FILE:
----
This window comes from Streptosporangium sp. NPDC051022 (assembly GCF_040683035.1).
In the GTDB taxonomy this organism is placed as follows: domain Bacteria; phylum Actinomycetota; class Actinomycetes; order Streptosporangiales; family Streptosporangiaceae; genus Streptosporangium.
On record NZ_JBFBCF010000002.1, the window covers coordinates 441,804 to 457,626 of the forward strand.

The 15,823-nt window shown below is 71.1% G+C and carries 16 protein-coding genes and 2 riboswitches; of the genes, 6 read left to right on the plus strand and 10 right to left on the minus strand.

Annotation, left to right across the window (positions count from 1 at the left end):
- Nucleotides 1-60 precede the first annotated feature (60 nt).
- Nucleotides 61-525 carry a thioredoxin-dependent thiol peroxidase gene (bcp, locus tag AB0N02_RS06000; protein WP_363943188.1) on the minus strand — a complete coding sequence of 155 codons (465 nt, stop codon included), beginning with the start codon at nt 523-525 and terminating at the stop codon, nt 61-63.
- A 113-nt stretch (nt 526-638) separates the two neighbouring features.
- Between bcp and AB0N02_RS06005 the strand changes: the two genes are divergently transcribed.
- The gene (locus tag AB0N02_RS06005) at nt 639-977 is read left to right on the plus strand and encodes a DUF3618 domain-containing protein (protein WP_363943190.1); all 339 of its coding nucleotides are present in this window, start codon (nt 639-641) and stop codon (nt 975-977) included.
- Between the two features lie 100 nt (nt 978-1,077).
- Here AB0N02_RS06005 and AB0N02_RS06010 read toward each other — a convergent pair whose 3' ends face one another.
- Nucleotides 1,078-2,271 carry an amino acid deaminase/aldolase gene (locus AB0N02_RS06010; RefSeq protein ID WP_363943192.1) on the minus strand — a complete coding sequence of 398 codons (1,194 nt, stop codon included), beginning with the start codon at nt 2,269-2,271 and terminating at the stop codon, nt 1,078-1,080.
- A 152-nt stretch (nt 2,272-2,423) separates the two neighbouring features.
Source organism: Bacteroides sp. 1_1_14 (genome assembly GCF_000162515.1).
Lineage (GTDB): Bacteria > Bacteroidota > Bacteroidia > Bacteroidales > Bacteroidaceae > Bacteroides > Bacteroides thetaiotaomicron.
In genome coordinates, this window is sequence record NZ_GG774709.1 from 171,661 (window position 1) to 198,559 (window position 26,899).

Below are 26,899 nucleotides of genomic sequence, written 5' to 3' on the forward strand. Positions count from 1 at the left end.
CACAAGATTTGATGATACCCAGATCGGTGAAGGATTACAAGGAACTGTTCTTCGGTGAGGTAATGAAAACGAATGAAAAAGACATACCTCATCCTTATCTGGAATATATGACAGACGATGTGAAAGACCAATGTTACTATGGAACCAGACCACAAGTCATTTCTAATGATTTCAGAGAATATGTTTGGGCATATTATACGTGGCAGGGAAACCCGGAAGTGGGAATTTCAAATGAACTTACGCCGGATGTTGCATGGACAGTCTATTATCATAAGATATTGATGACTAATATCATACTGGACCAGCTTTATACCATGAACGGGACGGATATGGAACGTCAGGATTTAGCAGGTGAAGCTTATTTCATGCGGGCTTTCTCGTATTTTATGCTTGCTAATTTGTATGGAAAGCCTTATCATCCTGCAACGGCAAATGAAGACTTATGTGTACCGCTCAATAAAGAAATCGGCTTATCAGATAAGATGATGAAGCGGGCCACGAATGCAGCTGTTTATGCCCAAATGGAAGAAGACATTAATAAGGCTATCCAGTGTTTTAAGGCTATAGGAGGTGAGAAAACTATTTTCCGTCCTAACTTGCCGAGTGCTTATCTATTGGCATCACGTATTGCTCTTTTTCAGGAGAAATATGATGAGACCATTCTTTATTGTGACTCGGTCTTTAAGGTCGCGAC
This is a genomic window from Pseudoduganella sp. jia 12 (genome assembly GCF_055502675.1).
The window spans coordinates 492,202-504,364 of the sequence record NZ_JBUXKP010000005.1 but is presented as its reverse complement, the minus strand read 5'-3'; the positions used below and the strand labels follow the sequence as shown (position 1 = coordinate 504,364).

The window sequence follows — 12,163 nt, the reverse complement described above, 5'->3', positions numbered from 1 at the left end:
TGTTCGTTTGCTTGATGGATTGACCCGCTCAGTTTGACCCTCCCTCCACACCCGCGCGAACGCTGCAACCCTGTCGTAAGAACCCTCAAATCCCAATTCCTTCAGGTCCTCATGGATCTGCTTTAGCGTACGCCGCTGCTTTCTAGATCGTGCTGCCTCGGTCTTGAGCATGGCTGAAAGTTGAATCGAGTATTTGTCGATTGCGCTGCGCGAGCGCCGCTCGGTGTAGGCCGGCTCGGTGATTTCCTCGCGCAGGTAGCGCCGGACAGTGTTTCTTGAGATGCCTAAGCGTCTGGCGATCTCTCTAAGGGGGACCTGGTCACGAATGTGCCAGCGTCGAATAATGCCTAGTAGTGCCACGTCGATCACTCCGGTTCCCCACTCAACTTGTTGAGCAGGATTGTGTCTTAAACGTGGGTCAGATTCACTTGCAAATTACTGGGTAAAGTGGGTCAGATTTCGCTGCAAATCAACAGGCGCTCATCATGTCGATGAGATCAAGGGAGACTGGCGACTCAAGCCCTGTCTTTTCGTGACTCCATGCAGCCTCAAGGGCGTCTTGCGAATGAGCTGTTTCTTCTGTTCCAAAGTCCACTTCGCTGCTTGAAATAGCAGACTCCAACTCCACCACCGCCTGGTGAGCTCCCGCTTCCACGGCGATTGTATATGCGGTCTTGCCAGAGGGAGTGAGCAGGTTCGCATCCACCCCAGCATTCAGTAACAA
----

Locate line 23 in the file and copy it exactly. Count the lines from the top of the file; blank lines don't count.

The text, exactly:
TGTTCGTTTGCTTGATGGATTGACCCGCTCAGTTTGACCCTCCCTCCACACCCGCGCGAACGCTGCAACCCTGTCGTAAGAACCCTCAAATCCCAATTCCTTCAGGTCCTCATGGATCTGCTTTAGCGTACGCCGCTGCTTTCTAGATCGTGCTGCCTCGGTCTTGAGCATGGCTGAAAGTTGAATCGAGTATTTGTCGATTGCGCTGCGCGAGCGCCGCTCGGTGTAGGCCGGCTCGGTGATTTCCTCGCGCAGGTAGCGCCGGACAGTGTTTCTTGAGATGCCTAAGCGTCTGGCGATCTCTCTAAGGGGGACCTGGTCACGAATGTGCCAGCGTCGAATAATGCCTAGTAGTGCCACGTCGATCACTCCGGTTCCCCACTCAACTTGTTGAGCAGGATTGTGTCTTAAACGTGGGTCAGATTCACTTGCAAATTACTGGGTAAAGTGGGTCAGATTTCGCTGCAAATCAACAGGCGCTCATCATGTCGATGAGATCAAGGGAGACTGGCGACTCAAGCCCTGTCTTTTCGTGACTCCATGCAGCCTCAAGGGCGTCTTGCGAATGAGCTGTTTCTTCTGTTCCAAAGTCCACTTCGCTGCTTGAAATAGCAGACTCCAACTCCACCACCGCCTGGTGAGCTCCCGCTTCCACGGCGATTGTATATGCGGTCTTGCCAGAGGGAGTGAGCAGGTTCGCATCCACCCCAGCATTCAGTAACAA